$\alpha $ | 0.50 | 0.5034 | 0.0034 | 0.0679 | 0.0680 | (0.370, 0.636) |

$\beta $ | 1.00 | 1.2270 | 0.2270 | 0.7577 | 0.7909 | (−0.258, 2.712) |

p | 0.01 | 0.0130 | 0.0030 | 0.0123 | 0.0127 | (−0.011, 0.037) |

n = 300 and CR 14.41% | ||||||

$\alpha $ | 0.50 | 0.5034 | 0.0034 | 0.0555 | 0.0556 | (0.395, 0.612) |

$\beta $ | 1.00 | 1.1274 | 0.1274 | 0.5458 | 0.5605 | (0.058, 2.197) |

p | 0.01 | 0.0127 | 0.0027 | 0.0103 | 0.0106 | (−0.007, 0.032) |

n = 500 and CR 14.42% | ||||||

$\alpha $ | 0.50 | 0.5001 | 0.0001 | 0.0399 | 0.0399 | (0.422, 0.578) |

$\beta $ | 1.00 | 1.0726 | 0.0726 | 0.3189 | 0.3271 | (0.448, 1.697) |

p | 0.01 | 0.0111 | 0.0011 | 0.0072 | 0.0073 | (−0.003, 0.025) |

${\mathit{\theta}}_{0}$ | Mean | Bias | SE | RMSE | 95% CI | |
---|---|---|---|---|---|---|

n = 100 and CR 18.49% | ||||||

$\alpha $ | 0.50 | 0.5162 | 0.0162 | 0.1001 | 0.1014 | (0.320, 0.712) |

$\beta $ | 1.00 | 1.4419 | 0.4419 | 1.5639 | 1.6251 | (−1.623, 4.507) |

p | 0.02 | 0.0285 | 0.0085 | 0.0276 | 0.0289 | (−0.026, 0.083) |

n = 200 and CR 18.55% | ||||||

$\alpha $ | 0.50 | 0.5040 | 0.0040 | 0.0702 | 0.0703 | (0.366, 0.692) |

$\beta $ | 1.00 | 1.2361 | 0.2361 | 0.8332 | 0.8660 | (−0.396, 2.869) |

p | 0.02 | 0.0237 | 0.0037 | 0.0193 | 0.0197 | (−0.014, 0.062) |

n = 300 and CR 18.63% | ||||||

$\alpha $ | 0.50 | 0.5035 | 0.0035 | 0.0588 | 0.0589 | (0.388, 0.618) |

$\beta $ | 1.00 | 1.1442 | 0.1442 | 0.5999 | 0.6170 | (−0.032, 2.320) |

p | 0.02 | 0.0236 | 0.0036 | 0.0171 | 0.0175 | (−0.009, 0.057) |

n = 500 and CR 18.53% | ||||||

$\alpha $ | 0.50 | 0.4981 | −0.0019 | 0.0409 | 0.0409 | (0.418, 0.578) |

$\beta $ | 1.00 | 1.0961 | 0.0961 | 0.3576 | 0.3703 | (0.395, 1.796) |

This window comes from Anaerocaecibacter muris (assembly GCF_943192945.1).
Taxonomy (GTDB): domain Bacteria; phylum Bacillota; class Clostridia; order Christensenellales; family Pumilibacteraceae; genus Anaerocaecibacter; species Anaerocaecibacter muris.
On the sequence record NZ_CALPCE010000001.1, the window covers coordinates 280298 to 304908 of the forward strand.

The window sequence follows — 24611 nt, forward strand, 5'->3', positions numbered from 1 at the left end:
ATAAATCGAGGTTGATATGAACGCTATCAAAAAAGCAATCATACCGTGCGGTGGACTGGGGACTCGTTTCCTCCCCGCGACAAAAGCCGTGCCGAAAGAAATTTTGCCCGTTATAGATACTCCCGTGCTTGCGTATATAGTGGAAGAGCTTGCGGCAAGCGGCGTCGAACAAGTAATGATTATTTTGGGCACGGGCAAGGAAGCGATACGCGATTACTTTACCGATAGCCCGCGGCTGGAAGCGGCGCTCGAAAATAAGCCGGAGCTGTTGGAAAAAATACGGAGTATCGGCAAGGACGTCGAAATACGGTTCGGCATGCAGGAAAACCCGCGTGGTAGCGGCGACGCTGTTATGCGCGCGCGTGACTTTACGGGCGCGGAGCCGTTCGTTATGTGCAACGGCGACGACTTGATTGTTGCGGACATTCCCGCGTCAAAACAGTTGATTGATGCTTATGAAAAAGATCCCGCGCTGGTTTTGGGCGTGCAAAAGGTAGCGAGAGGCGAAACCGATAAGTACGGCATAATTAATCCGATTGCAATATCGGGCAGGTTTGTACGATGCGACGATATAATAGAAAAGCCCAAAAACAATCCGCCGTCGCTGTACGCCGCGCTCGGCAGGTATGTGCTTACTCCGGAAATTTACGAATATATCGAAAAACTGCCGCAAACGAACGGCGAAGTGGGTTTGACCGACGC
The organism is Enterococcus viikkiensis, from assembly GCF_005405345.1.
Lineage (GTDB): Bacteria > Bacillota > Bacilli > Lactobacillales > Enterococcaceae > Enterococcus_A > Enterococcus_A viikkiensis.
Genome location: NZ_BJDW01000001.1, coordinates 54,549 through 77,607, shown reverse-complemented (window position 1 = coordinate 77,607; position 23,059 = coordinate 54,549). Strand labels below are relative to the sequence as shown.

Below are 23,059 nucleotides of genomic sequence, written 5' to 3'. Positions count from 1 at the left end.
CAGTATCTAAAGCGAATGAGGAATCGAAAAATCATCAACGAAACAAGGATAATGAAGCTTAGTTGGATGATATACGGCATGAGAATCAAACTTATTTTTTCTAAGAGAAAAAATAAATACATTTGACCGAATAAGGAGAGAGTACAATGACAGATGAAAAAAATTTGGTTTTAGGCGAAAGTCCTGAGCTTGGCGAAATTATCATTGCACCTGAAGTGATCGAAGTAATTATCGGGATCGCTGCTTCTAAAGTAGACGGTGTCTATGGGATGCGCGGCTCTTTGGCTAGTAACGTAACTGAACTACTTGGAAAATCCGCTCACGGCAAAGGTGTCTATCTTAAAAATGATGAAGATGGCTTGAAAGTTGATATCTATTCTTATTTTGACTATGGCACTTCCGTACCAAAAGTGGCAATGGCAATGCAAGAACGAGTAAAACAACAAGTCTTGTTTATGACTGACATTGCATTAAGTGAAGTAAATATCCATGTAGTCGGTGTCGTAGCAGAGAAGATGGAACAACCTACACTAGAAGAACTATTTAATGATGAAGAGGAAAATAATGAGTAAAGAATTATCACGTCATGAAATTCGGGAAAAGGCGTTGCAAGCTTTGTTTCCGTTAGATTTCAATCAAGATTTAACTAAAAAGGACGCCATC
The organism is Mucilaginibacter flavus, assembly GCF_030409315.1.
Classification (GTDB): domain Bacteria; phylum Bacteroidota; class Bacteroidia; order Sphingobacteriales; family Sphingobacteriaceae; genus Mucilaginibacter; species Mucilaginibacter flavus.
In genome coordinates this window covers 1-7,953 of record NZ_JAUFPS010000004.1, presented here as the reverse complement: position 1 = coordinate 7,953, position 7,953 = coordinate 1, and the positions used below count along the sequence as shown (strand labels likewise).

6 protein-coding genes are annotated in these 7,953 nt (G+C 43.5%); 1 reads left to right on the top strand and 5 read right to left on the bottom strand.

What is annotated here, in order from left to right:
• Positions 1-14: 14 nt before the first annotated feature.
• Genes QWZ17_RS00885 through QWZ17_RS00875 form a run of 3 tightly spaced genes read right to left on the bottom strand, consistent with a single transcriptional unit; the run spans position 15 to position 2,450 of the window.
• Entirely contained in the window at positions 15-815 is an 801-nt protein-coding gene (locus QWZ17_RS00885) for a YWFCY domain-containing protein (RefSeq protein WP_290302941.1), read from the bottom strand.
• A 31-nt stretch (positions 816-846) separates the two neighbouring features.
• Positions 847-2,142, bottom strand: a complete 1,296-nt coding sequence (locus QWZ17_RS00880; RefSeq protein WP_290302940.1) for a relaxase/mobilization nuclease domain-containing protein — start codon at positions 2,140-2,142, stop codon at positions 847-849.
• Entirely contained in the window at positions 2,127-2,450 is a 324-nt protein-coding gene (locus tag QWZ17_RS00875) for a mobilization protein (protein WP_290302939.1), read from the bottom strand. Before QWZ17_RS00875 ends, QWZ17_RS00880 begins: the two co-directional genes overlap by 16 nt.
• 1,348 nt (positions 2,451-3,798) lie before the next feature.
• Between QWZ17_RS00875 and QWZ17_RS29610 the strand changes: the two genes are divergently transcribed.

p | 0.02 | 0.0206 | 0.0006 | 0.0115 | 0.0115 | (−0.001, 0.043) |

Parameter | Fréchet | Weibull | EE | |||
---|---|---|---|---|---|---|

Estimate | SE | Estimate | SE | Estimate | SE | |

$\alpha $ | 0.430 | 0.134 | 1.005 | 0.149 | 1.045 | 0.220 |

$\beta $ | 1.526 | 1.781 | 1.221 | 0.356 | 0.863 | 0.318 |

p | 0.068 | 0.092 | 0.233 | 0.069 | 0.234 | 0.069 |

Parameter | Fréchet | Weibull | EE | |||
---|---|---|---|---|---|---|

Estimate | SE | Estimate | SE | Estimate | SE | |

$\alpha $ | 0.608 | 0.138 | 0.902 | 0.132 | 0.910 | 0.211 |

$\beta $ | 0.363 | 0.162 | 0.769 | 0.171 | 1.184 | 0.329 |

p | 0.054 | 0.150 | 0.239 | 0.068 | 0.242 | 0.067 |

Model | Non-Mixture Model | Mixture Model | ||||||
---|---|---|---|---|---|---|---|---|

–logL | AIC | ${\mathit{AIC}}_{\mathit{c}}$ | BIC | –logL | AIC | ${\mathit{AIC}}_{\mathit{c}}$ | BIC | |

Fréchet | 47.366 | 100.73 | 101.30 | 99.72 | 47.371 | 100.75 | 101.32 | 99.73 |

Weibull | 48.340 | 102.68 | 103.25 | 101.67 | 48.752 | 103.50 | 104.70 | 102.49 |

EE | 48.319 | 102.64 | 103.21 | 101.63 | 48.937 | 103.87 | 104.45 | 102.86 |

Parameter | Fréchet | Weibull | EE | |||
---|---|---|---|---|---|---|

Estimate | SE | Estimate | SE | Estimate | SE | |

$\alpha $ | 0.574 | 0.059 | 1.014 | 0.058 | 1.089 | 0.096 |

$\beta $ | 0.963 | 0.240 | 1.566 | 0.153 | 0.695 | 0.089 |

p | 0.191 | 0.040 | 0.293 | 0.028 | 0.293 | 0.028 |

Parameter | Fréchet | Weibull | EE | |||
---|---|---|---|---|---|---|

Estimate | SE | Estimate | SE | Estimate | SE | |

$\alpha $ | 0.732 | 0.061 | 0.913 | 0.053 | 0.947 | 0.091 |

$\beta $ | 0.440 | 0.058 | 1.076 | 0.094 | 0.866 | 0.092 |

p | 0.201 | 0.041 | 0.299 | 0.028 | 0.301 | 0.028 |

Model | Non-Mixture Model | Mixture Model | ||||||
---|---|---|---|---|---|---|---|---|

–logL | AIC | ${\mathit{AIC}}_{\mathit{c}}$ | BIC | –logL | AIC | ${\mathit{AIC}}_{\mathit{c}}$ | BIC | |

Frechet | 367.546 | 741.09 | 741.18 | 742.45 | 367.356 | 740.72 | 740.80 | 742.07 |

Weibull | 378.405 | 762.81 | 762.90 | 764.17 | 381.396 | 768.79 | 768.88 | 770.15 |

EE | 377.970 | 761.94 | 762.03 | 763.30 | 382.549 | 771.10 | 771.18 | 772.46 |